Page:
Nooh Dastagir, Shah Hussain sparkle as Pakistan’s CWG medal wait ends


BIRMINGHAM: After Shah Hussain Shah finished Pakistan’s decoration stand by, Nooh Dastagir Butt sma­shed the Common­wealth Games record.

On the 6th day of rivalry in Birmingham, the pair’s endeavors guaranteed Pakistan got its most memorable gold and bronze awards.

It was Nooh’s amazing lift that conveyed the gold, the 23-year-old enhancing his bronze at the past version of the Games in Australia’s Gold Coast a long time back.

Nooh had flagged his aim to win gold from the outset of the men’s +109kg weightlifting last when he was imperious in the scratch — first lifting 170kg and afterward further developing it to 173kg in his subsequent endeavor.

A bungled endeavor at 175kg didn’t make any difference. Nooh drove the field part of the way through the last, with New Zealander David Andrew Liti (170kg) second and India’s Gurdeep Singh in a tie for the third spot with Gordon Shaw at 167kg.

Nooh then decimated the field in the quick lift meeting, two times beating signs of 218kg and 224kg by Liti, as well as a lift of 223kg by Gurdeep, by lifting 225kg in his most memorable endeavor and afterward a huge 232kg to wrap up with a sum of 405kg. He bettered the record of 403kg set by Liti en route to gold quite a while back.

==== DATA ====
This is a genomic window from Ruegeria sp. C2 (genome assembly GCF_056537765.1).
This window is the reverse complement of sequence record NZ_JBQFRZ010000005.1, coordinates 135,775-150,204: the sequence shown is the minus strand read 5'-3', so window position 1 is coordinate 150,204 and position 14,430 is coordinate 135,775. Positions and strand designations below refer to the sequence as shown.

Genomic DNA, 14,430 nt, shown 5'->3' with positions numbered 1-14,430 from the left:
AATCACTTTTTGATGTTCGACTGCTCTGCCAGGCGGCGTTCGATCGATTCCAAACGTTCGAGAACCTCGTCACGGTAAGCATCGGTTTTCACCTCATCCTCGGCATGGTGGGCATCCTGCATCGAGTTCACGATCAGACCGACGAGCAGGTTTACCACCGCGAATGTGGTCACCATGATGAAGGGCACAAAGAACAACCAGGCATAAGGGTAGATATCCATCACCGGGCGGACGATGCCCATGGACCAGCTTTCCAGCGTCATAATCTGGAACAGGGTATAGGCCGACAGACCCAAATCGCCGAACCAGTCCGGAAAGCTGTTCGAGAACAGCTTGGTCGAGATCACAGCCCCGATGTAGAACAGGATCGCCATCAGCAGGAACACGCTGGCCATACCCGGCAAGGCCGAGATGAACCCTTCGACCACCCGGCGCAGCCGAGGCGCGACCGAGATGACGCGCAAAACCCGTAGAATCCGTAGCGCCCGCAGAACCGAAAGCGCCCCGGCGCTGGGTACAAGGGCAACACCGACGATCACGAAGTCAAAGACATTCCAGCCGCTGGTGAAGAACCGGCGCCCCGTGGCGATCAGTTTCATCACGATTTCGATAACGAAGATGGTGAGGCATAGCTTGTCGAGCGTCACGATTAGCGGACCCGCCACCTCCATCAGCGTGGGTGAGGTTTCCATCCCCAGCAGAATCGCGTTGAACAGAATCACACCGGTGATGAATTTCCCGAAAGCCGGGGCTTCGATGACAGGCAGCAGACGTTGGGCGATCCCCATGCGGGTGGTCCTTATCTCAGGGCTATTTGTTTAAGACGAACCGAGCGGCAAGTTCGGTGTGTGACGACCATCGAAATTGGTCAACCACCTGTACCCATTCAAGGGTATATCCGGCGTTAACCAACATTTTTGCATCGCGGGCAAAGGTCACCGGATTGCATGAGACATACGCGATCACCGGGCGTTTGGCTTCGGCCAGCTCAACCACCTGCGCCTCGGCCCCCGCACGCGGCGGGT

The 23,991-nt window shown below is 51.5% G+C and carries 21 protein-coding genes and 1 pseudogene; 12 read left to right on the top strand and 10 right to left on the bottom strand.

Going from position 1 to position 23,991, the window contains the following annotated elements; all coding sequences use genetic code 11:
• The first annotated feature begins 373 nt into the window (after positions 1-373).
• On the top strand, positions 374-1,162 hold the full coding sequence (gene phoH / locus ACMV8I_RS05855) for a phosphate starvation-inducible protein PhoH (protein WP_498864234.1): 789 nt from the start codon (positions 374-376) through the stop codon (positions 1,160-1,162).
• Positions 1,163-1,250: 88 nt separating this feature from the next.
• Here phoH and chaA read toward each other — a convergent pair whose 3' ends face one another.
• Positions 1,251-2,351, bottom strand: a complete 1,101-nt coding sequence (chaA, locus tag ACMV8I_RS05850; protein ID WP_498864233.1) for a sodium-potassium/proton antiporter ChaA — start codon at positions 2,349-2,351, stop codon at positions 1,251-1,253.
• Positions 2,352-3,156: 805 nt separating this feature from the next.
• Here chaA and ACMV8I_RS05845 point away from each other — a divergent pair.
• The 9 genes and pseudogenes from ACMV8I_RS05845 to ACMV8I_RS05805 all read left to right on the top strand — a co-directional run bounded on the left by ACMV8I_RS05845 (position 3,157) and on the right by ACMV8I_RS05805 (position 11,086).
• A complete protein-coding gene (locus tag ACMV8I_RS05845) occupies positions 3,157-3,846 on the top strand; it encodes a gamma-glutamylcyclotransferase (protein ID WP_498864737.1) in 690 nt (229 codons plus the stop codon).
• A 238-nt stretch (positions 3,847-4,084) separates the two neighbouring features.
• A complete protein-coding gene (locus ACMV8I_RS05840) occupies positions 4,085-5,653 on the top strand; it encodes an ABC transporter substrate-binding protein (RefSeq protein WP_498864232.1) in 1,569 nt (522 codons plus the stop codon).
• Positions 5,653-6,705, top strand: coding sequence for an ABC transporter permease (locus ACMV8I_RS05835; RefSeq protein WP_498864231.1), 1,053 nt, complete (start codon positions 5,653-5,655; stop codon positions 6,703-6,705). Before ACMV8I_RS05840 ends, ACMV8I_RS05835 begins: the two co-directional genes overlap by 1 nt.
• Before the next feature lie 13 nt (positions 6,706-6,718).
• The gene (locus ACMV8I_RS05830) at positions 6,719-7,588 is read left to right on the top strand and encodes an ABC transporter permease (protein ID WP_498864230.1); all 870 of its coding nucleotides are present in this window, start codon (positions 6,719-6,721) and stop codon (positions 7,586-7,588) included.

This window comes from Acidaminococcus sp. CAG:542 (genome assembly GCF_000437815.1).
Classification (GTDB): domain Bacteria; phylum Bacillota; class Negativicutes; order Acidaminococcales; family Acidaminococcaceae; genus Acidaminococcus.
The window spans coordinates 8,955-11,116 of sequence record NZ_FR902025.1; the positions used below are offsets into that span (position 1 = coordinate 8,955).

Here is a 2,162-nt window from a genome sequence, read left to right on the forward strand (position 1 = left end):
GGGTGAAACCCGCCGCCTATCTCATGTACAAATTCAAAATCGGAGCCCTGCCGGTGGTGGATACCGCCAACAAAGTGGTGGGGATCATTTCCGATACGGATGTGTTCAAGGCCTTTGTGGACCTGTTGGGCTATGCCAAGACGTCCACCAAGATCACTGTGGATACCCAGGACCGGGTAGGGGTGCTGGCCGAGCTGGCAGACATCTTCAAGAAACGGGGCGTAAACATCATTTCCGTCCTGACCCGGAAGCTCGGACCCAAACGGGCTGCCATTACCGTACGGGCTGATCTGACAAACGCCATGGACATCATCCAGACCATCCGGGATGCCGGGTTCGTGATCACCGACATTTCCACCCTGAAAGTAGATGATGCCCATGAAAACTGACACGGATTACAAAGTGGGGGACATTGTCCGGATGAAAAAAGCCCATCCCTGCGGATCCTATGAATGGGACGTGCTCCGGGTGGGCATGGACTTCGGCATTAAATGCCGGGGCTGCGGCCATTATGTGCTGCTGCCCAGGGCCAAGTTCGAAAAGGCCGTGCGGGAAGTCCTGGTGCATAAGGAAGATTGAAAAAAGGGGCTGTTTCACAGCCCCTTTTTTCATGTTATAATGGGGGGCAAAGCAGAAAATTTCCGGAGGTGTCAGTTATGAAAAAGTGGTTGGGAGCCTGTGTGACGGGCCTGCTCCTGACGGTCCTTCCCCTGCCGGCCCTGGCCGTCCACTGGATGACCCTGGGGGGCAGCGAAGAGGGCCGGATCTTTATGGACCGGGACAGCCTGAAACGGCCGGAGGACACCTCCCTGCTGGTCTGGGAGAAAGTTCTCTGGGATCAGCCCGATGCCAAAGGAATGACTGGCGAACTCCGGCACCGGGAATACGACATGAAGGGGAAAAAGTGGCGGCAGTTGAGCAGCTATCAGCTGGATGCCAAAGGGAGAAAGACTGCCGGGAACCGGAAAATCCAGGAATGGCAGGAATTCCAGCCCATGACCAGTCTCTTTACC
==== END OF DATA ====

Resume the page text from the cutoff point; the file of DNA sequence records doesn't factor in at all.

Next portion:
Liti took silver with 394kg while Gurdeep asserted bronze on 390kg.

Nooh matched Shuja­uddin Malik as the main weightlifters from the country to have dominated a Commonwealth Matches gold. Malik won in 2006 in the 85kg classification.

Hours sooner, judoka Shah Hussain got Pakistan misguided on the decorations table when he won bronze in the men’s – 90kg class at the Coventry Stadium.

The 29-year-old Shah Hussain, the child of Pakistan’s unbelievable fighter Hussain Shah, overpowered South African Thomas-Laszlo Breyytenbach by ippon — the most noteworthy score a contender can accomplish — in their bronze decoration session.

Shah Hussain enveloped up the challenge by just shy of three minutes with a sankanku-jime, a strangle hold that encompasses the rival’s neck and one arm with the legs.

It is the subsequent Commonwealth Games decoration for Shah Hussain, who wrapped up with a silver in the men’s – 100kg rivalry at Glasgow in 2014.

Shah Hussain, who is situated in Japan, had prior lost his quarter-last session against Australia’s Harrison Cassar by ippon.

Be that as it may, with only six rivals in the field for the – 90kg classification, he got an opportunity for bronze against the 43rd-positioned Breyytenbach.

Breyytenbach had a bye to the semi-finals, where he lost to inevitable gold medalist Jamal Petgrave of England.

Petgrave conquered Remi Feuillet of Mauritius by waza-ari — the second-most noteworthy score in judo — in the last, while Cassar got the other bronze award on offer.

Somewhere else, Pakistan’s hockey group kept alive its expectations of progressing to the semi-finals from Group ‘A’ after they enlisted their most memorable win of the mission in their match when Rooman’s 55th-minute objective got a 3-2 win over Scotland.

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